Why Economic Growth Trends Differ So Much Across Developing Countries. The Globalization Debate and Its Relevance to Pakistan
AbstractThe claim of globalization critics that the income gap to industrial countries is bound to widen for essentially all developing countries as a consequence of economic globalization is in conflict with empirical evidence. Economic performance differs tremendously across developing countries. We discuss several factors such as capital accumulation, openness to trade and foreign indebtedness which may explain the varying experience with globalization in regard to per capita income growth and income distribution. Economic restructuring is shown to represent an important Â– though frequently neglected Â– link between globalization and country-specific performance. We conclude that national policymakers continue to have effective leverage to promote economic catching- up and poverty alleviation in the countries they govern.
Download InfoIf you experience problems downloading a file, check if you have the proper application to view it first. In case of further problems read the IDEAS help page. Note that these files are not on the IDEAS site. Please be patient as the files may be large.
Bibliographic InfoPaper provided by Kiel Institute for the World Economy in its series Kiel Working Papers with number 1091.
Length: 50 pages
Date of creation: Jan 2002
Date of revision:
economic growth; income inequality; economic restructuring; openness to trade; globalization critics;
Find related papers by JEL classification:
- O10 - Economic Development, Technological Change, and Growth - - Economic Development - - - General
- O57 - Economic Development, Technological Change, and Growth - - Economywide Country Studies - - - Comparative Studies of Countries
Please report citation or reference errors to , or , if you are the registered author of the cited work, log in to your RePEc Author Service profile, click on "citations" and make appropriate adjustments.:
- Jeffrey D. Sachs & Andrew M. Warner, 1995.
"Economic Convergence and Economic Policies,"
Harvard Institute of Economic Research Working Papers
1715, Harvard - Institute of Economic Research.
- Jeffrey Sachs & Andrew M. Warner, 1995. "Economic Convergence and Economic Policies," CASE Network Studies and Analyses 0035, CASE-Center for Social and Economic Research.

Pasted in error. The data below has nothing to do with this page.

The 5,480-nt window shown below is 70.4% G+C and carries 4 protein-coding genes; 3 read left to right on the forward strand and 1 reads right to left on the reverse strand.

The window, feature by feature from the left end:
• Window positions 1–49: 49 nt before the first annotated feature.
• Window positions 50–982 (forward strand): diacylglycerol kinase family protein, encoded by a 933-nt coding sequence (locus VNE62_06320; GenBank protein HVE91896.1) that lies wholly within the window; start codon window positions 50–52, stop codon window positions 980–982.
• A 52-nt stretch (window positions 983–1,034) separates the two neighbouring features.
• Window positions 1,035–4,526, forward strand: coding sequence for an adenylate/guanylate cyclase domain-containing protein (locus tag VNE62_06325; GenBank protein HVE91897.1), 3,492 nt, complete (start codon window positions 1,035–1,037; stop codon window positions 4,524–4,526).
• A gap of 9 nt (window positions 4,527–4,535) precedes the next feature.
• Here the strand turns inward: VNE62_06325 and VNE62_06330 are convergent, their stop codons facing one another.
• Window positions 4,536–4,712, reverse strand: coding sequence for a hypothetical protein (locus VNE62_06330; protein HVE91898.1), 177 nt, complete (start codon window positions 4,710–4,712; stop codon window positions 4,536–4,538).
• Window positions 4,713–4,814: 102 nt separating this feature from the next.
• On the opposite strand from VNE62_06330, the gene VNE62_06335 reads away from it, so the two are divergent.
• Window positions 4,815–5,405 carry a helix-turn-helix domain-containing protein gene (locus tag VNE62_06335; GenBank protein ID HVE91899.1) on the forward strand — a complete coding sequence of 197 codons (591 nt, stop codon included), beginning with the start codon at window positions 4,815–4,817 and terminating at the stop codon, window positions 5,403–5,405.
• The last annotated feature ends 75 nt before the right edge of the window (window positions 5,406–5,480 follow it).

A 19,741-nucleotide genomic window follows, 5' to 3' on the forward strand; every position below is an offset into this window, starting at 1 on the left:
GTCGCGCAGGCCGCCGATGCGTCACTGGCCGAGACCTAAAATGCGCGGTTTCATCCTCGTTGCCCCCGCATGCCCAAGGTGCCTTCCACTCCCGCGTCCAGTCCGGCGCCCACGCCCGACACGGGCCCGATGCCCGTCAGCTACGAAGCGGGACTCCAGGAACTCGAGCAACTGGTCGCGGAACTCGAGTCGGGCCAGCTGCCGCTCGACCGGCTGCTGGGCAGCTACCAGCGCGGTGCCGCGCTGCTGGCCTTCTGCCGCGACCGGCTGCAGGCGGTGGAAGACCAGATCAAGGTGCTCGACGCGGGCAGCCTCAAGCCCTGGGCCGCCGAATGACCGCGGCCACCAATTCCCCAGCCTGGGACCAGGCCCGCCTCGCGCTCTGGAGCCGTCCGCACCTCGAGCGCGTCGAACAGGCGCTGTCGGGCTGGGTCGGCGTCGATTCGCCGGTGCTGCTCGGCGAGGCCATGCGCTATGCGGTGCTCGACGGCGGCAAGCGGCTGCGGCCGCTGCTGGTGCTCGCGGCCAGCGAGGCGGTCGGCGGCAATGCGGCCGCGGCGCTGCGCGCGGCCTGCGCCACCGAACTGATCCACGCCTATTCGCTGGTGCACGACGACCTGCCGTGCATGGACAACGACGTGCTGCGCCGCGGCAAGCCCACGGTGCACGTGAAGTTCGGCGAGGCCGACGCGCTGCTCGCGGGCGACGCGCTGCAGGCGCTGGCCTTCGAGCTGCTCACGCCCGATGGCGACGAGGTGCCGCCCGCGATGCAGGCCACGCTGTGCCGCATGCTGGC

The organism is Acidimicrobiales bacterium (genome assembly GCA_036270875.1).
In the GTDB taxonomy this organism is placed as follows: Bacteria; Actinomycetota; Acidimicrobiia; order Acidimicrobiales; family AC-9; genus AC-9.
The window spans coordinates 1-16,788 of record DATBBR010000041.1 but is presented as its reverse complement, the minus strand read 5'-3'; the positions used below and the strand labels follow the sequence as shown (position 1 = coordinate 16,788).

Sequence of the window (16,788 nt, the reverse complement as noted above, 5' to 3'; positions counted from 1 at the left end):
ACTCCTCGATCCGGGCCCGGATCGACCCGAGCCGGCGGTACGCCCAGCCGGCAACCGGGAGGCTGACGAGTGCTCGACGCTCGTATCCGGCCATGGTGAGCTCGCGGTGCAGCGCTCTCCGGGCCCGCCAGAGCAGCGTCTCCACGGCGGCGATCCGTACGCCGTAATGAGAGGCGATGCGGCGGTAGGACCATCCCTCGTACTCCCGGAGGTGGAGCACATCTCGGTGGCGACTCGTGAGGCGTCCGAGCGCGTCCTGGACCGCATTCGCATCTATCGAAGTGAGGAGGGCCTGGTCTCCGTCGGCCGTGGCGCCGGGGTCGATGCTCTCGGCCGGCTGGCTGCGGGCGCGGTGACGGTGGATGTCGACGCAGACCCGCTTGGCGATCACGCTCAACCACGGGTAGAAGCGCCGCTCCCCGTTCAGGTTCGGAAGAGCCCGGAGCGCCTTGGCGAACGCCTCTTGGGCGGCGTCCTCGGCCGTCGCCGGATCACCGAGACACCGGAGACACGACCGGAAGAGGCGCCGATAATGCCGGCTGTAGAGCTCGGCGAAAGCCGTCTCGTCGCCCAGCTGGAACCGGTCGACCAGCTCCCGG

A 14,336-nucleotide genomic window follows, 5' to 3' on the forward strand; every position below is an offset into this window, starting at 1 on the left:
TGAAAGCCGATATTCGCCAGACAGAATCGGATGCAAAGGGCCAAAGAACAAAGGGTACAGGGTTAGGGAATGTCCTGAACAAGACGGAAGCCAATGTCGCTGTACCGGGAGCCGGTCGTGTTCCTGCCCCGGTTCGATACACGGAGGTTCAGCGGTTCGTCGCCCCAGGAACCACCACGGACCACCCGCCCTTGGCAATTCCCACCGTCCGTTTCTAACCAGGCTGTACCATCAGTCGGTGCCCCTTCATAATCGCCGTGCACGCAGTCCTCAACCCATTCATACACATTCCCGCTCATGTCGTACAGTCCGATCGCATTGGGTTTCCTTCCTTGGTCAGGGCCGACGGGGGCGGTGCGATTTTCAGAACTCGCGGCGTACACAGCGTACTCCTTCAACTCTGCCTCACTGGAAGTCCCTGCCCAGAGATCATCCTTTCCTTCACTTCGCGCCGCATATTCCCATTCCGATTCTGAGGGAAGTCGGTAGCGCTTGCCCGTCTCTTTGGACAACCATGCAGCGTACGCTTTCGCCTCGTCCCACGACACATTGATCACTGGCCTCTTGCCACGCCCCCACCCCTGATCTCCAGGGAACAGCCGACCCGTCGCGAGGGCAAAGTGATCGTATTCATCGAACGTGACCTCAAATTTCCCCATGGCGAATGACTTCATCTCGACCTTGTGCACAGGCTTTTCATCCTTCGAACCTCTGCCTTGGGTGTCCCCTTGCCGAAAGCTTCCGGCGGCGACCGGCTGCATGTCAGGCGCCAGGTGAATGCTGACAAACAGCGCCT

- Jeffrey D. Sachs & Andrew M. Warner, 1995. "Economic Convergence and Economic Policies," NBER Working Papers 5039, National Bureau of Economic Research, Inc.
- Robert J. Barro, 1991.
"Economic Growth in a Cross Section of Countries,"
NBER Working Papers
3120, National Bureau of Economic Research, Inc.
- Mankiw, N Gregory & Romer, David & Weil, David N, 1992.
"A Contribution to the Empirics of Economic Growth,"
The Quarterly Journal of Economics,
MIT Press, vol. 107(2), pages 407-37, May.
- Jeffrey Sachs & Harry Huizinga, 1987.
"U.S. Commercial Banks and the Developing Country Debt Crisis,"
NBER Working Papers
2455, National Bureau of Economic Research, Inc.
- Jeffrey Sachs & Harry Huizinga, 1987. "U.S. Commercial Banks and the Developing-Country Debt Crisis," Brookings Papers on Economic Activity, Economic Studies Program, The Brookings Institution, vol. 18(2), pages 555-606.
- Sachs, J. & Huizinga, H.P., 1987. "U.S. commercial banks and the developing-country debt crisis," Open Access publications from Tilburg University urn:nbn:nl:ui:12-155106, Tilburg University.
- Geoffrey J. Bannister, 2001. "International Trade and Poverty Alleviation," IMF Working Papers 01/54, International Monetary Fund.
- Gary G. Moser & Toshihiro Ichida, 2001. "Economic Growth and Poverty Reduction in Sub-Saharan Africa," IMF Working Papers 01/112, International Monetary Fund.
- Baliamoune, Mina N., 2002. "Assessing the Impact of One Aspect of Globalization on Economic Growth in Africa," Working Paper Series UNU-WIDER Research Paper , World Institute for Development Economic Research (UNU-WIDER).
- Looney, R. & Frederiksen, P. C., 2004. "An assessment of relative globalization in Asia during the 1980s and 1990s," Journal of Asian Economics, Elsevier, vol. 15(2), pages 267-285, April.
For technical questions regarding this item, or to correct its authors, title, abstract, bibliographic or download information, contact: (Dieter Stribny).
If you have authored this item and are not yet registered with RePEc, we encourage you to do it here. This allows to link your profile to this item. It also allows you to accept potential citations to this item that we are uncertain about.
If references are entirely missing, you can add them using this form.
If the full references list an item that is present in RePEc, but the system did not link to it, you can help with this form.
If you know of missing items citing this one, you can help us creating those links by adding the relevant references in the same way as above, for each refering item. If you are a registered author of this item, you may also want to check the "citations" tab in your profile, as there may be some citations waiting for confirmation.
Please note that corrections may take a couple of weeks to filter through the various RePEc services.